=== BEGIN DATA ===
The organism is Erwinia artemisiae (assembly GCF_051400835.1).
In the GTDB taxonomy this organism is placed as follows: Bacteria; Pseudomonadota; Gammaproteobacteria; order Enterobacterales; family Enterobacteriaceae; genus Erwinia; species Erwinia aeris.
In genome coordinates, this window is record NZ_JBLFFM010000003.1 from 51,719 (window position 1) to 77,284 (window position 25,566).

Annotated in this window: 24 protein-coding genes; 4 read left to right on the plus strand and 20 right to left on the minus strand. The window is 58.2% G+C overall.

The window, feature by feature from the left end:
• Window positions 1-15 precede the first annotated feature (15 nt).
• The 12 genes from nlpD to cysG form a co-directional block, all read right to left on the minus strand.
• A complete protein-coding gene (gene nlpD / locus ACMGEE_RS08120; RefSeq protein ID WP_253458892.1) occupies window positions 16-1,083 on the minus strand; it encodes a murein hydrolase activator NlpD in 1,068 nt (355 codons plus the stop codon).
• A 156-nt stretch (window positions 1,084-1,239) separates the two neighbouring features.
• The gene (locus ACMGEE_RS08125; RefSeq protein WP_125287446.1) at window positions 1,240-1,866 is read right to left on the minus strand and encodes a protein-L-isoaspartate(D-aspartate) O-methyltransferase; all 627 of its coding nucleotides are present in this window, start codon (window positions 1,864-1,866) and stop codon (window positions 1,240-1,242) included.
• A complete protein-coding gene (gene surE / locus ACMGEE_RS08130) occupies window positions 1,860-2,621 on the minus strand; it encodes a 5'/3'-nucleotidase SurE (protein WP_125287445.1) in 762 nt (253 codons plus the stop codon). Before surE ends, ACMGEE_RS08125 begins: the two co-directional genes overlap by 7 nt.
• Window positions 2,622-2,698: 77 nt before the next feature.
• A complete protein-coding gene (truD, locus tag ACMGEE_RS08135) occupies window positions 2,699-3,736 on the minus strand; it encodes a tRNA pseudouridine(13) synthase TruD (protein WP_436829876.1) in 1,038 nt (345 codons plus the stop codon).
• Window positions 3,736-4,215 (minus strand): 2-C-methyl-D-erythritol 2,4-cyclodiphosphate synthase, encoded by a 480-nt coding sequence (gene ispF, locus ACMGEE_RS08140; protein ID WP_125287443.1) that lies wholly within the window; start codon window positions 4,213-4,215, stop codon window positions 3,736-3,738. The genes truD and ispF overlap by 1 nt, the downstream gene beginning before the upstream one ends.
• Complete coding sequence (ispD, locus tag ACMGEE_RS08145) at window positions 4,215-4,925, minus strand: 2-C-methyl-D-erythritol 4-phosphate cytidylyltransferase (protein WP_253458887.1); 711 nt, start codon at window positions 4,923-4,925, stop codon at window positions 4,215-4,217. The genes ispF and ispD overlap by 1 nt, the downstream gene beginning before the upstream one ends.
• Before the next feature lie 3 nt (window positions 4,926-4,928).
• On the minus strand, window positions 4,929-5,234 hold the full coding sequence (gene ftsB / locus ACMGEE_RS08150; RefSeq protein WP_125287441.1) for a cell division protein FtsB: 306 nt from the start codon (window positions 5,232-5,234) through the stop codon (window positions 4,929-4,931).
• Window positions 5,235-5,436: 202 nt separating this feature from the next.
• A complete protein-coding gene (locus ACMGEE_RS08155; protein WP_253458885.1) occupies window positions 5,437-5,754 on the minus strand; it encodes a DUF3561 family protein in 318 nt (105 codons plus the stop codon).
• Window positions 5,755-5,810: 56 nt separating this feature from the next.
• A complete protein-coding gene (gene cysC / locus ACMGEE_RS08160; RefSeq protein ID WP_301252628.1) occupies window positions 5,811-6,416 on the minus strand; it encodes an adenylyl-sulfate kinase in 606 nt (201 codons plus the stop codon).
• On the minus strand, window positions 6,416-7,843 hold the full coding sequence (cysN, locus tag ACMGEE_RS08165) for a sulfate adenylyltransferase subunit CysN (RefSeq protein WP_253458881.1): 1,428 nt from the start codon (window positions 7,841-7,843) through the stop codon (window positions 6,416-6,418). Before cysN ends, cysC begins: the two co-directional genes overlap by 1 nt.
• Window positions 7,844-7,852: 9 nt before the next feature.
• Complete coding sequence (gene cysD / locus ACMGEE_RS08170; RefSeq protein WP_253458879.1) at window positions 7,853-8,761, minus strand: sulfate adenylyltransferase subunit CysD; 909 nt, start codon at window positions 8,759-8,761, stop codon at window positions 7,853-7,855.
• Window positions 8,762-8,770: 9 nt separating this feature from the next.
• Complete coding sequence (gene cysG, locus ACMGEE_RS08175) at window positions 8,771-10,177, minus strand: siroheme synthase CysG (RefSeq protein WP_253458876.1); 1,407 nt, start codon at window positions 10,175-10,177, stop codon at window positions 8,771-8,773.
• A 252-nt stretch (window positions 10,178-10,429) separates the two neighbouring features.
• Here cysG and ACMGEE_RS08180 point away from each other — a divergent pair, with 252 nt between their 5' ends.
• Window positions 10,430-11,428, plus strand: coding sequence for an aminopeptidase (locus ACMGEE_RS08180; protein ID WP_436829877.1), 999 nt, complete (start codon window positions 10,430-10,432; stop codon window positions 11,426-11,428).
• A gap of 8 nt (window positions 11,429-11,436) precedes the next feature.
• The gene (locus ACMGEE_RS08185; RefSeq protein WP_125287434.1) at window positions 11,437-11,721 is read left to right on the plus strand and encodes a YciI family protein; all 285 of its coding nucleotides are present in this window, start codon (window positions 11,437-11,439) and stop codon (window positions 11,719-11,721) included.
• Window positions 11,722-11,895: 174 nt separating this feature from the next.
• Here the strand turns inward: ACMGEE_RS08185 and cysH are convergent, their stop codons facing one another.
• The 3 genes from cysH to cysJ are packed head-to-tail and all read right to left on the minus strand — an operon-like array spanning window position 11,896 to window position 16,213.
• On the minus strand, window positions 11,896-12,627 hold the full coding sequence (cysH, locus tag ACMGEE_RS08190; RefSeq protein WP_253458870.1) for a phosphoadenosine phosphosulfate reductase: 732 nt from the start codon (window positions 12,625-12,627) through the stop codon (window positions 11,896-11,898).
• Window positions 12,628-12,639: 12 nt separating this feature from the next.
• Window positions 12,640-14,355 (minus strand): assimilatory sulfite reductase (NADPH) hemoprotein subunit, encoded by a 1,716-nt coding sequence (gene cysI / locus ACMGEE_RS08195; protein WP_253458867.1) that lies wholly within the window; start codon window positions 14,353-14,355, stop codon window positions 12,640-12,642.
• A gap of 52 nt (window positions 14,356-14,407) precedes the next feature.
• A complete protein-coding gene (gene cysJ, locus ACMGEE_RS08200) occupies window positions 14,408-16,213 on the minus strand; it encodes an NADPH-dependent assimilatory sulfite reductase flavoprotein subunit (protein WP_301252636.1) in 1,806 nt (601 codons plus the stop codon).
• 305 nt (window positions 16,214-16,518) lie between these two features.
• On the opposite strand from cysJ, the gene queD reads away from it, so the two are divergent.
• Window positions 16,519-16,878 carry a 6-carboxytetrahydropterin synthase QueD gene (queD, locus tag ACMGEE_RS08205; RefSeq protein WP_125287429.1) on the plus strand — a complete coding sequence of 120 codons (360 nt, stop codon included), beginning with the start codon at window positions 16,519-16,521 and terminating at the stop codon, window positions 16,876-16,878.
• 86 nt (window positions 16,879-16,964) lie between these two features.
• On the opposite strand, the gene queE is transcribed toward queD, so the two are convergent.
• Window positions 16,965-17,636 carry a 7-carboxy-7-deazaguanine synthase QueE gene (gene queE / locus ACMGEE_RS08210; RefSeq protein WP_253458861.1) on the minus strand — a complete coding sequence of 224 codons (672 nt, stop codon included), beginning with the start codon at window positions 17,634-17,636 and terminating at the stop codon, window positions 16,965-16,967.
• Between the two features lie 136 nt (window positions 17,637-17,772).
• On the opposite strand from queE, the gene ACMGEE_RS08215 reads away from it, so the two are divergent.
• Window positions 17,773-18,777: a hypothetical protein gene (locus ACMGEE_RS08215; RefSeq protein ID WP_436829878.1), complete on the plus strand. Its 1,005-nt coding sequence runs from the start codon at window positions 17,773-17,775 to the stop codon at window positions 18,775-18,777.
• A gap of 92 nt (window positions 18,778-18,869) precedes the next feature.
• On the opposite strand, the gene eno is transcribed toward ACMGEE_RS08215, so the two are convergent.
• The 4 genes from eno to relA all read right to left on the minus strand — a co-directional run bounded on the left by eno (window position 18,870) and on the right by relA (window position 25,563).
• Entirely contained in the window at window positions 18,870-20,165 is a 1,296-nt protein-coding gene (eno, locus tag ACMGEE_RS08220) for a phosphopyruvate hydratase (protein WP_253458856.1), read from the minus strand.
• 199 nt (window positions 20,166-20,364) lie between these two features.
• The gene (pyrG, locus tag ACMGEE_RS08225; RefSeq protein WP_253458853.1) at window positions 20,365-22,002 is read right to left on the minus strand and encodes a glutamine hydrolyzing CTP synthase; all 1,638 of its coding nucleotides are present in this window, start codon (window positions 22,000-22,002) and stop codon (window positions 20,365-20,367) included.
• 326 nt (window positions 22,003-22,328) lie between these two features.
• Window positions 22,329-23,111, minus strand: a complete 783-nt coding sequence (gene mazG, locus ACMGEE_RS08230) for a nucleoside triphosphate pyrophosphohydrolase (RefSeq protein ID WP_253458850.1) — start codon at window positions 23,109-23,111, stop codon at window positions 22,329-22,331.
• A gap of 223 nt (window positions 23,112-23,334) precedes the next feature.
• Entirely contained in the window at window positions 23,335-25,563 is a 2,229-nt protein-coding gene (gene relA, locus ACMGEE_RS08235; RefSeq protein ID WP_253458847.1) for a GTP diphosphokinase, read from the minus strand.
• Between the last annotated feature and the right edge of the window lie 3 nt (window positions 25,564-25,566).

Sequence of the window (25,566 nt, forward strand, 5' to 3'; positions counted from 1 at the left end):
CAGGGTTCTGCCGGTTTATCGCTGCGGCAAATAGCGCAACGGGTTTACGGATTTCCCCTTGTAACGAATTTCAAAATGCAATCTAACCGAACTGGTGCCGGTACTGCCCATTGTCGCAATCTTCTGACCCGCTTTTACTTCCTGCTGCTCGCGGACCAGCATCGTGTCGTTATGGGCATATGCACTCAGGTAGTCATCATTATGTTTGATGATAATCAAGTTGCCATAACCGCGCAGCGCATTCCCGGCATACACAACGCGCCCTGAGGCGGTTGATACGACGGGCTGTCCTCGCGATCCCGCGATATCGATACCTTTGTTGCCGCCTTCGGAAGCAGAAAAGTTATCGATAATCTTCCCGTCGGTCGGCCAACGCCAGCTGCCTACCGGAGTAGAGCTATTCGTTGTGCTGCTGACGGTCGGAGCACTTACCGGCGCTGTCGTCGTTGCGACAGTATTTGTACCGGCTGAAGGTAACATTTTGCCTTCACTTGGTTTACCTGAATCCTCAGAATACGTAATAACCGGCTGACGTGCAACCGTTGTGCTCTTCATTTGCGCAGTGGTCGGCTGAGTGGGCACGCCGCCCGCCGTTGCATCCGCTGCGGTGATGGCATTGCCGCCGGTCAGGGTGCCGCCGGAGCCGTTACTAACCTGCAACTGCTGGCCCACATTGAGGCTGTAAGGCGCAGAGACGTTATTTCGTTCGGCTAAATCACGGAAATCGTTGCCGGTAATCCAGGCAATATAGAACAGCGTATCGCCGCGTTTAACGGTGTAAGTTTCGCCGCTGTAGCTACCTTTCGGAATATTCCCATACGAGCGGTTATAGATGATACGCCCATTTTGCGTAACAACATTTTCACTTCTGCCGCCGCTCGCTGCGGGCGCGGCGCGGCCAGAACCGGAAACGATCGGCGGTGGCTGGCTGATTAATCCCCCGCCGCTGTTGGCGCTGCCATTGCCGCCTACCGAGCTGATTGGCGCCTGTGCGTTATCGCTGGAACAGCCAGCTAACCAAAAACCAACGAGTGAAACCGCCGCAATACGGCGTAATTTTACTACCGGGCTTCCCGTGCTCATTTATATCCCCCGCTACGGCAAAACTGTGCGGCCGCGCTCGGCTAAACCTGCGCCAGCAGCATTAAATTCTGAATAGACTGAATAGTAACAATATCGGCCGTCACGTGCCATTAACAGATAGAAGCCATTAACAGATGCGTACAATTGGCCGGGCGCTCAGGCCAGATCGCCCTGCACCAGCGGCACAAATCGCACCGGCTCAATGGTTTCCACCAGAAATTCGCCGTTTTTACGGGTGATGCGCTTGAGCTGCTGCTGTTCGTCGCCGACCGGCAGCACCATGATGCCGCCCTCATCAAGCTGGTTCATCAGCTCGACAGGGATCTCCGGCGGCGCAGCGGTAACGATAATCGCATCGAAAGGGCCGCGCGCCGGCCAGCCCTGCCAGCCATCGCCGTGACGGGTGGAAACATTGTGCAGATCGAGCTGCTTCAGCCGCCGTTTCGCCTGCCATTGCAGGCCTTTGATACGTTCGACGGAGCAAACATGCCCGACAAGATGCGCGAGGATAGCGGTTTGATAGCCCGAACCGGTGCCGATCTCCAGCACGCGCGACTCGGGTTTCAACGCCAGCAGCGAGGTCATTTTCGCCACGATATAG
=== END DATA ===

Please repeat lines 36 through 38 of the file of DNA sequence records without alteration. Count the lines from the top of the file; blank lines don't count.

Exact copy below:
• Window positions 12,628-12,639: 12 nt separating this feature from the next.
• Window positions 12,640-14,355 (minus strand): assimilatory sulfite reductase (NADPH) hemoprotein subunit, encoded by a 1,716-nt coding sequence (gene cysI / locus ACMGEE_RS08195; protein WP_253458867.1) that lies wholly within the window; start codon window positions 14,353-14,355, stop codon window positions 12,640-12,642.
• A gap of 52 nt (window positions 14,356-14,407) precedes the next feature.